Since early 2020, the world has been living under various degrees of lockdown measures due to the coronavirus pandemic. I personally have found this period to be one of the most challenging times I have faced, but I also found some self-enriching moments as I spend greater time on self-reflection, planning, strategizing and thankfully, lots of invaluable companionship with my family.
Without question, this pandemic has been a trying and stressful experience, even to the best of us. I know that the prolonged lockdown and various demands that the pandemic has caused are placing a tremendous strain on people’s mental health, which has led to a host of other health risks.
This situation needs to be addressed immediately to avoid long-term risks and health repercussion, as asserted by World Health Organization (WHO) in its Big Event for Mental Health survey. Bereavement, isolation, loss of income and fear are triggering mental health conditions or exacerbating existing ones.
A study conducted by researchers in Malaysia between May and September 2020 in assessing the overall mental health of adult Malaysians found that there were increased depressive, anxiety and stress symptoms throughout the pandemic period, with depression rates showing the greatest increase compared to pre-pandemic period. The study also found that there were higher percentages of reported depressive (59.2%) and anxiety (55.1%) symptoms compared to stress (30.6%) symptoms.
Mental health deterioration has been reported to cause increased levels of harmful alcohol use, drug abuse, tobacco consumption, insomnia, anxiety, unhealthy eating and higher cases of domestic violence. Understandably, people find comfort in those vices and unhealthy behaviours to deal with their day-to-day stress, even more so during a pandemic period. As we are social beings, prolonged lockdowns that have essentially restricted our movements to socialise and to some extent, earn a living, have been putting an immense pressure on our wellbeing. The comfort that we find in binge drinking, eating, smoking and other unhealthy habits will unfortunately cause greater long term impacts that must be addressed now.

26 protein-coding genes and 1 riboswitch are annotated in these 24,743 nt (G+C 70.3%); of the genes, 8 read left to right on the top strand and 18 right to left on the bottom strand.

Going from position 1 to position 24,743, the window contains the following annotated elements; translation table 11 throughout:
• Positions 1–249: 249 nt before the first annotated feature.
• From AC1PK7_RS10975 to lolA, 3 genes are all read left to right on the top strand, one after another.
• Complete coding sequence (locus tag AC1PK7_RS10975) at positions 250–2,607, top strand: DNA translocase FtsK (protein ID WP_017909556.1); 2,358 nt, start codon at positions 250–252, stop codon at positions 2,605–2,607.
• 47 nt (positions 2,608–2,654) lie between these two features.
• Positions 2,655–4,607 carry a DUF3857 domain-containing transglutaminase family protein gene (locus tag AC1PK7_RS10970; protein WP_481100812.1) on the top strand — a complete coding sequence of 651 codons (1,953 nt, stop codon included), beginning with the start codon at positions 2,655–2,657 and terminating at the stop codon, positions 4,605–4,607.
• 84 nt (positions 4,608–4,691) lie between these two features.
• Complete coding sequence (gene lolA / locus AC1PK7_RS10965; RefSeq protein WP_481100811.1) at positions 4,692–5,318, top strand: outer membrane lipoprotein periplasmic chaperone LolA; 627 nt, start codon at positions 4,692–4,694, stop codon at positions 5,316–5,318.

Among the harmful behaviours that may cause longer term health risk, tobacco use has been one of the hot topics. International research has shown that adult smokers reported higher tobacco consumption by 25% to 45% during the lockdown period compared to before the pandemic. There was also a substantial drop of 27% to 39% in the number of people calling in to quit line operators and smoking cessation services during the lockdown.
Experts believe that many turned to cigarettes in response to psychosocial stress, noting that people from lower income backgrounds and younger adults are among those who have been disproportionately affected by the pandemic and are more prone to tobacco use.
Malaysia has set key targets to reduce our smoking prevalence to 15% by 2025 and to 5% by 2045, in line with our commitment to WHO Framework Convention on Tobacco Control (FCTC). Unfortunately, we have not been very successful in making a dent towards achieving this target as our smoking prevalence has hovered around 21%–25% since 1986. Essentially, we have not been sustainably reducing our smoking prevalence for 35 years!
With the pandemic and movement restrictions, it is even more challenging to reduce the smoking prevalence, especially when there is relatively easy access for illicit cigarettes that have been flooding the market. According to the Nielsen’s Illicit Cigarettes Study commissioned by the Confederation of Malaysian Tobacco Manufacturers, the illegal cigarette trade in the country reached an all-time monthly high of 64.5% in August 2020. This means that 6 out of every 10 cigarettes sold in Malaysia are basically illegal, meaning they are not rightfully contributing to the duties and taxes collection to the Government. On top of the additional danger of consuming products that are noncompliant to authorities’ standards, Oxford Economics has estimated that illicit cigarettes business is costing the Malaysian Government around RM5 billion annually in evaded tax.
SMOKE FREE FUTURE
WHO’s vision of creating a ‘smoke-free’ generation is certainly a noble goal that we should all work towards. In fact, tobacco companies have already committed to that vision where a major tobacco company recently announced that they plan to stop producing combustible cigarettes by the year 2030. Ultimately, the goal is to get people to stop and eliminate smoking.